Constituents Retain Primary Constitutional Powers
Providing the electorate maintains the primary power to build a constitution, constituents can take away the constitutional delegation from the judicial branch at any time.
Consider this example. A nation has had an unamendable constitution for 200 years that grants a judicial branch legislative oversight. The executive and legislative branches, with the support of the electorate, wish to amend a section of the constitution. After passing the amendment through the legislative and executive branches the judicial branch deems the amendment unconstitutional under the terms of the initial constitution (which prohibits constitutional amendments).
The executive and legislative branches, with the support of the electorate, could then write a new constitution to replace the old constitution. This constitution could be amendable, granting future generations both primary constituent powers (who can write a new constitution) and secondary constituent powers (the ability to make amendments), thereby returning the judicial branch’s role to constitutional preserver, rather than interpreter.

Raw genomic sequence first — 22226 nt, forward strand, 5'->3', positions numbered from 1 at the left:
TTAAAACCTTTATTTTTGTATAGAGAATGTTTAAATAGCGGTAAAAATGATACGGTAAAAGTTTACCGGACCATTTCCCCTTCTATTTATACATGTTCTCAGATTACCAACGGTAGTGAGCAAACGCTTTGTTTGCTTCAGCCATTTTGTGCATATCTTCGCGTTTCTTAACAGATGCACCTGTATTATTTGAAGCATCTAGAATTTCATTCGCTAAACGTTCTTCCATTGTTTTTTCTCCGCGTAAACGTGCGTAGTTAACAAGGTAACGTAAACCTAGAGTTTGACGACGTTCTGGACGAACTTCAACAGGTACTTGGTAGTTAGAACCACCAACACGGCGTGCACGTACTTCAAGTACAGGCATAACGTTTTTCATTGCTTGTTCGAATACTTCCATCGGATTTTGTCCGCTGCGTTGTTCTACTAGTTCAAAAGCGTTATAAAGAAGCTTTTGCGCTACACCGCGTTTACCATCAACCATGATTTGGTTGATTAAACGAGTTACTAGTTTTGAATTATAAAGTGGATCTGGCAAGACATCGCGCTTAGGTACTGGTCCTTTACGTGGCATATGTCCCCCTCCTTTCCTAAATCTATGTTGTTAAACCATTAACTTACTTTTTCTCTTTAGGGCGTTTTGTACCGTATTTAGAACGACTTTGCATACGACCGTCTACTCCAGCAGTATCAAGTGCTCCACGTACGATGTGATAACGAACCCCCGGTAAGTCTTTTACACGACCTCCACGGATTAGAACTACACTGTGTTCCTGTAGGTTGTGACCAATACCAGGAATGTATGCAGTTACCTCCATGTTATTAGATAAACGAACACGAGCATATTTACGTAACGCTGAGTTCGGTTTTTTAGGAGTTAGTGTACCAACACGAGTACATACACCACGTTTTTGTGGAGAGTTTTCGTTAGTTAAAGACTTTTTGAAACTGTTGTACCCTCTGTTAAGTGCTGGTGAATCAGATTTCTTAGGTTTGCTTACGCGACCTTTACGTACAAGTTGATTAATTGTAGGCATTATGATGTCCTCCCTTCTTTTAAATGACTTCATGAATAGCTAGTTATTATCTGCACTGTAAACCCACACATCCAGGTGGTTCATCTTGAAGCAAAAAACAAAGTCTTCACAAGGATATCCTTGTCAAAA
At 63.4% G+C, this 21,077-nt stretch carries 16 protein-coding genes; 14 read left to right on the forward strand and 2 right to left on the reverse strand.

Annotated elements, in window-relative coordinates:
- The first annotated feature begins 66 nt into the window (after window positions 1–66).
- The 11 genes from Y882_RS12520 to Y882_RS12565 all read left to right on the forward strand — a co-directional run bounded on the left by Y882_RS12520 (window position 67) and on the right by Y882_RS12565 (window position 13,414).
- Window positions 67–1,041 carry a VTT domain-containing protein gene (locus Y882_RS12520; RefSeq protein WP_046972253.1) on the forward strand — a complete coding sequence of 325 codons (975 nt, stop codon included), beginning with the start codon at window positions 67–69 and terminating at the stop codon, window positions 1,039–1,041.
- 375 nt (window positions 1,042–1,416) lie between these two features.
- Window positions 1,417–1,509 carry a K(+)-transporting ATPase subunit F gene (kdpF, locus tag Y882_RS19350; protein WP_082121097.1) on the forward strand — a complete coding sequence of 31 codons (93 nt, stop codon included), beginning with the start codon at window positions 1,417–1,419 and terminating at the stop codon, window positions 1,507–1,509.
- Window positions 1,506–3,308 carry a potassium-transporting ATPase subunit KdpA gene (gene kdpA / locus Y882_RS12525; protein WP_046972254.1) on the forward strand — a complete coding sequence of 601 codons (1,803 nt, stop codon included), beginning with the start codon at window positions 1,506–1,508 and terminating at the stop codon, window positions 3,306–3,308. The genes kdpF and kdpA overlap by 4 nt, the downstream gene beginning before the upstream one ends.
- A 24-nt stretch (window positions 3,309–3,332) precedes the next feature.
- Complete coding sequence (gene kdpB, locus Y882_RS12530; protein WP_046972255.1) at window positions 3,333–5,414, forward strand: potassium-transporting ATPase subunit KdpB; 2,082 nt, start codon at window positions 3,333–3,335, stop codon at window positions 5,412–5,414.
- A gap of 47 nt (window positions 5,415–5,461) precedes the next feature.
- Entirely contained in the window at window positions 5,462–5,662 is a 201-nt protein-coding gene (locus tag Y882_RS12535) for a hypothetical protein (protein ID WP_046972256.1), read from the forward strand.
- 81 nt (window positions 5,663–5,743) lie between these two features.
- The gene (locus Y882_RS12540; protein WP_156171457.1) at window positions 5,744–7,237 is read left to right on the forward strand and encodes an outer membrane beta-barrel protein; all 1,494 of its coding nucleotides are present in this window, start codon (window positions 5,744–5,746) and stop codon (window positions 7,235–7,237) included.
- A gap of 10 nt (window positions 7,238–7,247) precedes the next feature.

The Judicial System Is Upholding A Democratic Constitution
Making the judicial system the protector of an unamendable constitution is compatible with democracy. The judges, while not democratically elected themselves, are protecting a constitution that was written by a democratically elected government.
While they may not have the majoritarian support at that moment, they are acting in accordance with the will of the political supermajority at the time the constitution was written.
In this light, when judges protect an unamendable constitution, they are protecting the will of the people and democratic processes, albeit not the current will of the people.